In Kaitlyn Greenidge’s novel Libertie, Libertie Sampson comes of age as a free-born Black girl in Reconstruction-era Brooklyn. Libertie is all too aware that her exceptional mother, a practicing physician, has a vision for their future together: Libertie will go to medical school and practice alongside her. But Libertie, drawn more to music than science, is not interested in being exceptional. She is constantly reminded that, unlike her white-passing mother, she is dark. When a light-skinned young man from Haiti proposes and promises she will be his equal on the island, she accepts, only to discover that she is still subordinate in various ways. As she tries to parse what freedom actually means for a Black woman, Libertie struggles with where she might find it, for herself and for generations to come.

Libertie follows hot on the heels of Greenidge’s critically acclaimed debut We Love You, Charlie Freeman, in which the Freeman family are invited to the Toneybee Institute to participate in a research experiment involving a young chimp. Greenidge’s highly anticipated sophomore novel does not disappoint in delivering her distinctive brand of thematic intensity. Whereas some might feel overwhelmed by the novel’s multiple and sometimes crowded themes, others will delight in how that thematic richness makes for a depth of characterisation that is lifelike in its ambiguity. As per the heroine’s name and weighty title, this is a novel of ideas that grapples with the meaning of freedom in a violently anti-Black and colorist world. A dark-skinned woman who has no particular interest in using excellence and exceptionalism to bargain for her humanity, Libertie’s positionality is constantly contrasted with that of her mother and husband, both of whom are exceptionally talented, ambitious, and — most relevantly — white-passing.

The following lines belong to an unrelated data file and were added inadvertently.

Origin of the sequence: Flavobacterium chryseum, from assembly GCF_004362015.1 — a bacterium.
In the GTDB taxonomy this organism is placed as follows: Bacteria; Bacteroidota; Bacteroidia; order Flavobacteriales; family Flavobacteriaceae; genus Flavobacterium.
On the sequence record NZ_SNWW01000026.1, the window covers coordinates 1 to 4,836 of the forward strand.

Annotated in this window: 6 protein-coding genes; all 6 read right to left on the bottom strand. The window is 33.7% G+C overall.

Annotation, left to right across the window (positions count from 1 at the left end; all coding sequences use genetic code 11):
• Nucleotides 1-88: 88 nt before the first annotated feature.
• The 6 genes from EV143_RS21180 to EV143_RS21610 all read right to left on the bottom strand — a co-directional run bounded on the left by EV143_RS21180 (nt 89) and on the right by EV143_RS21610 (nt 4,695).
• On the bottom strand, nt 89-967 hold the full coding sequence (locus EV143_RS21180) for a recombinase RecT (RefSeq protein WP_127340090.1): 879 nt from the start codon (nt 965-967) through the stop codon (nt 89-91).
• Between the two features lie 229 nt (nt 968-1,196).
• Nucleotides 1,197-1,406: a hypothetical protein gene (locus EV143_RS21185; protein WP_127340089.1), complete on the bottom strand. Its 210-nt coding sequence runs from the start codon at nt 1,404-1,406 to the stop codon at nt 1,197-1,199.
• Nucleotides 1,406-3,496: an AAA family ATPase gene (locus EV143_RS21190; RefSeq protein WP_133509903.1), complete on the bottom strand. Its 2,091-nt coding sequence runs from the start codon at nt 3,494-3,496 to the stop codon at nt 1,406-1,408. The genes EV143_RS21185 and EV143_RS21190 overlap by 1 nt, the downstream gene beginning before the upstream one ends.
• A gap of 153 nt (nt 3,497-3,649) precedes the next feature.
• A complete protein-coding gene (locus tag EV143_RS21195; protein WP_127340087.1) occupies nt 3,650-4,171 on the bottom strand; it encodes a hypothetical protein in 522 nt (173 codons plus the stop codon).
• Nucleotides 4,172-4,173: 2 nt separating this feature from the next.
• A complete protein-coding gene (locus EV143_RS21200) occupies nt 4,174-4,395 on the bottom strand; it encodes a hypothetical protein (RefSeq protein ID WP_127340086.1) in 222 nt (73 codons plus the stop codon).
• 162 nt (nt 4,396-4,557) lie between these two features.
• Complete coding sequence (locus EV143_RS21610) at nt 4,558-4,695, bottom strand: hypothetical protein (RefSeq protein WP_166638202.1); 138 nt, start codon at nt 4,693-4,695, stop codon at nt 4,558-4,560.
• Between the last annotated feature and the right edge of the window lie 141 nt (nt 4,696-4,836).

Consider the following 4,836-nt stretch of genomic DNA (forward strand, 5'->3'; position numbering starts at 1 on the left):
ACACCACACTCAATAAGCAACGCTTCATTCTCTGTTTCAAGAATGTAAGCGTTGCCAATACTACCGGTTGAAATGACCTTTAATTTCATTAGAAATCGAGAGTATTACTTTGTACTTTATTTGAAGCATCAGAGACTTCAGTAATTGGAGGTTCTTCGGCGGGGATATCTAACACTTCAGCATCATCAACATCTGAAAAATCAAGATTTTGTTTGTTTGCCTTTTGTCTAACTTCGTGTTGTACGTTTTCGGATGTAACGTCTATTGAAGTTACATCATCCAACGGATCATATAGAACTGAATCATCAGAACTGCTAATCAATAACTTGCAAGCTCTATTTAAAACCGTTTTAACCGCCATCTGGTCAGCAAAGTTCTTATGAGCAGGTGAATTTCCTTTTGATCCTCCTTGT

“This is a novel of ideas that grapples with the meaning of freedom in a violently anti-Black and colorist world.”

Greenidge’s historical fiction is based on meticulous research into the real life of an exceptional woman. Susan Smith McKinney Steward was the first Black woman to become a doctor in 1870s New York State and the third to do so nationwide. Dr. Steward’s daughter, who married a Haitian Episcopalian bishop, was deemed at the time to be comparatively wayward. This historical fiction has yet to strike that delicate balance between tracing the historical record and reimagining it. Sometimes the plot drags, and other times it is the paper-thin facilitator of an abstract search for meaning. 

In The New York Times, Greenidge describes that search: